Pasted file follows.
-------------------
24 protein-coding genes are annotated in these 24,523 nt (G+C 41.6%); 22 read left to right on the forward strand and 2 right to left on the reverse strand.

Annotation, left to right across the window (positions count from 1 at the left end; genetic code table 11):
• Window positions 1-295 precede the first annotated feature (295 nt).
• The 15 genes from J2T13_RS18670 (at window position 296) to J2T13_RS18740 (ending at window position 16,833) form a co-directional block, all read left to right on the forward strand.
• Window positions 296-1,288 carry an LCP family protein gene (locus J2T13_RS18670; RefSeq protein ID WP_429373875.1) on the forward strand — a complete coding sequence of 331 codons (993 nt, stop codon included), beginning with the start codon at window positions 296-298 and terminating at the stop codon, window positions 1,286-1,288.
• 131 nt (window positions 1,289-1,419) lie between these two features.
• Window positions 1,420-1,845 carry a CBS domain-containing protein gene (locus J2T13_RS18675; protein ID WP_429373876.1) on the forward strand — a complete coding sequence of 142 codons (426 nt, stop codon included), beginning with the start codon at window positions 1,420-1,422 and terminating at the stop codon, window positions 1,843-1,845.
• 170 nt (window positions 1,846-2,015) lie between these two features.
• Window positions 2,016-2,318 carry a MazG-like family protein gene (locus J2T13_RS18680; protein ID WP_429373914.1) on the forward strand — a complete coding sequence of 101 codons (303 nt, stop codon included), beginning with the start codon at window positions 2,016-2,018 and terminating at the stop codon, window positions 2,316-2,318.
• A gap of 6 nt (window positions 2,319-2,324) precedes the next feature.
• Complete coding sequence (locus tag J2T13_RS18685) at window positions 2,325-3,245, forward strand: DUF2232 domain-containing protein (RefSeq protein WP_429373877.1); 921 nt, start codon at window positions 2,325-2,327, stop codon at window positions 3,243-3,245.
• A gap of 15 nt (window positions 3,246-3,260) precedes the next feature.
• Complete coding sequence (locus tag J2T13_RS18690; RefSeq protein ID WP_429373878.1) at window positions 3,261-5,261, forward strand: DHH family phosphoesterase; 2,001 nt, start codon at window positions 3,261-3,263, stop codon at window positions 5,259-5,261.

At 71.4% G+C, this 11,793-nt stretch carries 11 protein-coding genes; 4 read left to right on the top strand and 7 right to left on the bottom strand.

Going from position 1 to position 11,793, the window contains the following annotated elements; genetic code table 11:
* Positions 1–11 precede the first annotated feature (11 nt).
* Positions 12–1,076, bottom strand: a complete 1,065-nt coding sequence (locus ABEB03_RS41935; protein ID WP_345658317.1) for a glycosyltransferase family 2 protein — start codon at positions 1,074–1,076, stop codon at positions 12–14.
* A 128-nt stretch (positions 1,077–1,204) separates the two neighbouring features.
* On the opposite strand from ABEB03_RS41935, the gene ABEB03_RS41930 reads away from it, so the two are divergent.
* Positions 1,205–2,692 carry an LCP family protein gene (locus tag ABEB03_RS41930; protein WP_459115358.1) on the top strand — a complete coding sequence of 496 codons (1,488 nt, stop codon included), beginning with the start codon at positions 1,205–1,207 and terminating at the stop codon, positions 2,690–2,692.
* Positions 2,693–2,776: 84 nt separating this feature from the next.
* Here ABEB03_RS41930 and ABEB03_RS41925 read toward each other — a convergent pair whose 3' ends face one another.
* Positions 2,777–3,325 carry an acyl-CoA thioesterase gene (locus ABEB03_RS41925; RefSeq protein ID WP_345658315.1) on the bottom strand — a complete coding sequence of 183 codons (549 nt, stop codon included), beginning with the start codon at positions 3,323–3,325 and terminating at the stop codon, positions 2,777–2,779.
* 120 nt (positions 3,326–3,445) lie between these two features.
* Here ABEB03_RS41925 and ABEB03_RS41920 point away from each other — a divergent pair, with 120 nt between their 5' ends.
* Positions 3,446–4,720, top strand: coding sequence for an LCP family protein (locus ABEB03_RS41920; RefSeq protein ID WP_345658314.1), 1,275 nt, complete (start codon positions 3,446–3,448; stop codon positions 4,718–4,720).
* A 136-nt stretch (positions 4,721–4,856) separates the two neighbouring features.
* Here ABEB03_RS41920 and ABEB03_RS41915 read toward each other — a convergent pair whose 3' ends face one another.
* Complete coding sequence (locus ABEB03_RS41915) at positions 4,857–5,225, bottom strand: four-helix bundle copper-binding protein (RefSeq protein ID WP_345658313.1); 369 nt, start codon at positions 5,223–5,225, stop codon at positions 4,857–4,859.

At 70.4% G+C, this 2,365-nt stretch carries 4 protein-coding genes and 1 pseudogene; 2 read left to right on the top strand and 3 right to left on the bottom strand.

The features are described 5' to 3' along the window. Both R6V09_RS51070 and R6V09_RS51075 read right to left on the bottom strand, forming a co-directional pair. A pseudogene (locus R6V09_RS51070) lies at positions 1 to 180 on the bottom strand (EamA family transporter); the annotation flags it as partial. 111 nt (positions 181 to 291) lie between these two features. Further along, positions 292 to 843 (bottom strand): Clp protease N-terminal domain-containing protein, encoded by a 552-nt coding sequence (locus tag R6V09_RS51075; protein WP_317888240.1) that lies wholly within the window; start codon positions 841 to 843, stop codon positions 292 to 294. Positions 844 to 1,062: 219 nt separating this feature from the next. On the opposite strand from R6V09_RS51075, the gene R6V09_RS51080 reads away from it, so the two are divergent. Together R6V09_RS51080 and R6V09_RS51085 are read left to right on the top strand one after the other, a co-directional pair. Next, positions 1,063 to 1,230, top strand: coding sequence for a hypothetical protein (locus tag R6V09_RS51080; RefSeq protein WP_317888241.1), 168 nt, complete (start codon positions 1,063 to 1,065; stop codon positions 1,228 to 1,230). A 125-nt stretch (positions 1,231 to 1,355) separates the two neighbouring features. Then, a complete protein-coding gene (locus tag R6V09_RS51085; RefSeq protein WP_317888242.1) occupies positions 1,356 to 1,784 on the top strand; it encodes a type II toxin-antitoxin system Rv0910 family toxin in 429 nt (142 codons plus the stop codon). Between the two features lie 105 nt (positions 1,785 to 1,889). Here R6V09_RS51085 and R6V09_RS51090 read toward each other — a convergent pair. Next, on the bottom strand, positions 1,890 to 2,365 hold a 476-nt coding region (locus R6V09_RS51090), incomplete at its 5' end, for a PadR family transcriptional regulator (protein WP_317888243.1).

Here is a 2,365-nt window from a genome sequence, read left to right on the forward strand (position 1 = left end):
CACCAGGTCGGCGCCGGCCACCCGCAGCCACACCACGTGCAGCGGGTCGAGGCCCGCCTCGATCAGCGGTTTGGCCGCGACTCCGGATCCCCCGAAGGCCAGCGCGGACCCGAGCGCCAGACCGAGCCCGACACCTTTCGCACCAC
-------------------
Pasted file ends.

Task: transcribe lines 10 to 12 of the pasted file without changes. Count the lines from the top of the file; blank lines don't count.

• A gap of 6 nt (window positions 2,319-2,324) precedes the next feature.
• Complete coding sequence (locus tag J2T13_RS18685) at window positions 2,325-3,245, forward strand: DUF2232 domain-containing protein (RefSeq protein WP_429373877.1); 921 nt, start codon at window positions 2,325-2,327, stop codon at window positions 3,243-3,245.
• A gap of 15 nt (window positions 3,246-3,260) precedes the next feature.